Increase in broker-referred loans reflect tough market conditions

by AB19 Jun 2014
A state government-financed lender has seen a sharp increase in broker-referred loans, which it believes reflects on borrowers needing to find flexible options in tough home finance conditions.
 
HomeStart Finance has seen a 55% increase in broker referred loans in the last two years and is expecting broker referrals to make up 25% of total new lending this financial year.
 
Homebuyers are increasingly turning to mortgage brokers to find niche products and home loan solutions with more flexible terms to get into housing, such as low deposit loans and shared appreciation products.
 
HomeStart CEO John Oliver says the increase in broker-referred loans demonstrates a clear customer need for more flexible home loan options, as well as demand from brokers for lenders who offer these innovative solutions.
 
“We have a unique position in the market in that we have an innovative product range, recognise government payments as a form of income and offer a higher loan to value ratio than most other lenders,” he says.
 
“This provides brokers with a strong alternative solution for customers who are struggling to meet the financial requirements of mainstream lenders, but don’t want to give up on their home ownership dream.”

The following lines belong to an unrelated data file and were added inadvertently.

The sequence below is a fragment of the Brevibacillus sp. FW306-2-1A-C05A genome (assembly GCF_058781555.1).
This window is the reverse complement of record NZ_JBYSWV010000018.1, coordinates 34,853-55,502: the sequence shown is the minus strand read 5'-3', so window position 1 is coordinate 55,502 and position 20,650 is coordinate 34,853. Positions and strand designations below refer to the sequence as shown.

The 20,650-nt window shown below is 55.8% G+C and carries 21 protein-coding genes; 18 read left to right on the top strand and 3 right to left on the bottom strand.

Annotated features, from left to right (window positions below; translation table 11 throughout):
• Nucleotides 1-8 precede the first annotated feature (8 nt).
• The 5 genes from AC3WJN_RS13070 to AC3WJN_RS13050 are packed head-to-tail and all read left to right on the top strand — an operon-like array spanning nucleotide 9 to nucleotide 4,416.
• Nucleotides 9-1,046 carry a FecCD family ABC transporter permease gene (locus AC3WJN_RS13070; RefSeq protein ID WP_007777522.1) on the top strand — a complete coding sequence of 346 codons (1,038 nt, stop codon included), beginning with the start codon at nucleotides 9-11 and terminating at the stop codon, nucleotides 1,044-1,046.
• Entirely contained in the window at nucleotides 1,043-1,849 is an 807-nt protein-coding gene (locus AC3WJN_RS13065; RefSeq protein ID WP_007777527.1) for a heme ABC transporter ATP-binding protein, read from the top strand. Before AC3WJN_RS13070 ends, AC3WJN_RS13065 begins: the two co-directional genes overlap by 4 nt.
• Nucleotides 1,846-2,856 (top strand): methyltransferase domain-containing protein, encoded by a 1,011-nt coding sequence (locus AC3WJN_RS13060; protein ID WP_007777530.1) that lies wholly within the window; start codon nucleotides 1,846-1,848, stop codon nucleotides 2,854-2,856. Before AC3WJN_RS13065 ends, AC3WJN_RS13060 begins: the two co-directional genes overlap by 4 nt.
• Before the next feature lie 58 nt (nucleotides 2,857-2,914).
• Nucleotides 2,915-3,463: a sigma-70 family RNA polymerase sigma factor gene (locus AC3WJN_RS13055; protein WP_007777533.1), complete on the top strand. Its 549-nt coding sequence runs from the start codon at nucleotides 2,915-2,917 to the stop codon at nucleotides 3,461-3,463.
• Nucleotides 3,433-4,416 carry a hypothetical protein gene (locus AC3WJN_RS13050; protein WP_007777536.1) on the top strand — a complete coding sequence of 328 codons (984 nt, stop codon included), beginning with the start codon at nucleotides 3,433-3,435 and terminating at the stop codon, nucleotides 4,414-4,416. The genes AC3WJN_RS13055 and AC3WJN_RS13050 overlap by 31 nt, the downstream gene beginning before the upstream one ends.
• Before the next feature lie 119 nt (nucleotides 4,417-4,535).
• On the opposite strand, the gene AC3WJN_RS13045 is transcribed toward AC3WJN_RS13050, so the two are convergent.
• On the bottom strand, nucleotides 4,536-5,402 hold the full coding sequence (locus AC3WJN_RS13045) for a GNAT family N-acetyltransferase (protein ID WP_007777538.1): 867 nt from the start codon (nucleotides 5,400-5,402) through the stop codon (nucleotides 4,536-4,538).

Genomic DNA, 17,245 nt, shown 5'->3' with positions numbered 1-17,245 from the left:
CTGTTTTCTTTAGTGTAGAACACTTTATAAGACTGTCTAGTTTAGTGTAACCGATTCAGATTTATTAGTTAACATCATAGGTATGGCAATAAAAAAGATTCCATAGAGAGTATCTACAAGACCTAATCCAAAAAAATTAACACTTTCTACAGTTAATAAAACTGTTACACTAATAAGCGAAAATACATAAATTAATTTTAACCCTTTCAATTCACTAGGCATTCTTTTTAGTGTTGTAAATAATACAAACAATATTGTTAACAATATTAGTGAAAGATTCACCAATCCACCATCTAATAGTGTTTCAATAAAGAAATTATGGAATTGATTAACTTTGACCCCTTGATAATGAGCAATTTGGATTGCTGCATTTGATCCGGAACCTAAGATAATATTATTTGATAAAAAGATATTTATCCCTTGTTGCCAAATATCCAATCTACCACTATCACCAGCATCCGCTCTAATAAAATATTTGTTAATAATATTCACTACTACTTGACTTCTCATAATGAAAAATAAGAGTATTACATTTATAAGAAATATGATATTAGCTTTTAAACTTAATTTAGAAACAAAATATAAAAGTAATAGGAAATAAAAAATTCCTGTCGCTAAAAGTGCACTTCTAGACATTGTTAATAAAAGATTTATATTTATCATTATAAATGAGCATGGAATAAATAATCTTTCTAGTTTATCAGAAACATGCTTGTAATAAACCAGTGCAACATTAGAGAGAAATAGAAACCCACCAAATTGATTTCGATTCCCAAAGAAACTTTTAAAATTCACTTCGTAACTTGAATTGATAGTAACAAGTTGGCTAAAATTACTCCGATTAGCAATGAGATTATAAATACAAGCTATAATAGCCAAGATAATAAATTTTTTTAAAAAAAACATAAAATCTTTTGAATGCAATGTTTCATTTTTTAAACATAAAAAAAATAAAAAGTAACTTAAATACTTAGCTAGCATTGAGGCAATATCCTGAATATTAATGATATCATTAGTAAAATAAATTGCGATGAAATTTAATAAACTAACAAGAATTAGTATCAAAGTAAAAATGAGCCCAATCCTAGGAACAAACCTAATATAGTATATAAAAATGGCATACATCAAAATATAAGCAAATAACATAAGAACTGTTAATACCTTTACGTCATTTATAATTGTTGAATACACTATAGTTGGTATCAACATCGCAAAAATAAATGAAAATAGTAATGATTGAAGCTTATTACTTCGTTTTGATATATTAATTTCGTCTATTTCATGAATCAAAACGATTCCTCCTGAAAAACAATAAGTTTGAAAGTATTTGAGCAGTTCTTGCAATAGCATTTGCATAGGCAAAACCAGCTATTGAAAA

Oliver says HomeStart recognises it is a “stepping stone” for brokers’ clients as it supports people to get into the housing market, before they move onto a mainstream lender after a couple of years.
 
“This approach provides an opportunity for brokers to bring a homebuyer through the door with HomeStart, and when they have built enough equity, help them refinance a few years later,” he says.
 
“Our research shows that a majority – 62% – of young people still believe home ownership is important, despite finding it difficult to finance.”
 
Figures from the Mortgage and Finance Association of Australia show the broker market claimed 47% of Australia’s new home loans written last year, as time-poor consumers sought independent advice and more choice.
 
HomeStart – which was created in 1989 by the Bannon government in response to the high interest rates at that time – is geared for growth on the back of this trend, aiming for 50% of new lending to originate from mortgage brokers by 2016, Oliver says.
 
“We have built a specific focus on the broker market over the last few years, as it is a good strategic fit with our distribution model.
 
"Brokers provide us with a cost effective channel to broaden our geographical footprint and we have invested in this channel to ensure we are a strong partner.”

In the past few years, HomeStart has built strategic relationships with aggregators, appointed two broker-specialist business development managers and rolled out a new front end loan system as well as a system – called ‘Tracker’ – which lets brokers lodge and track loan applications electronically.
 
This new system is LIXI compliant, providing an integrated gateway between aggregator CRMs and their front end loan system, Oliver says.
 
“Electronic document upload is in line with developments in the industry and we have been working hard to ensure we can provide the latest functionality to our brokers.
 
“We are aiming to reach our growth target in the next two years as our unique product proposition and service delivery becomes better known and the trend for consumers to use mortgage brokers continues to rise.”

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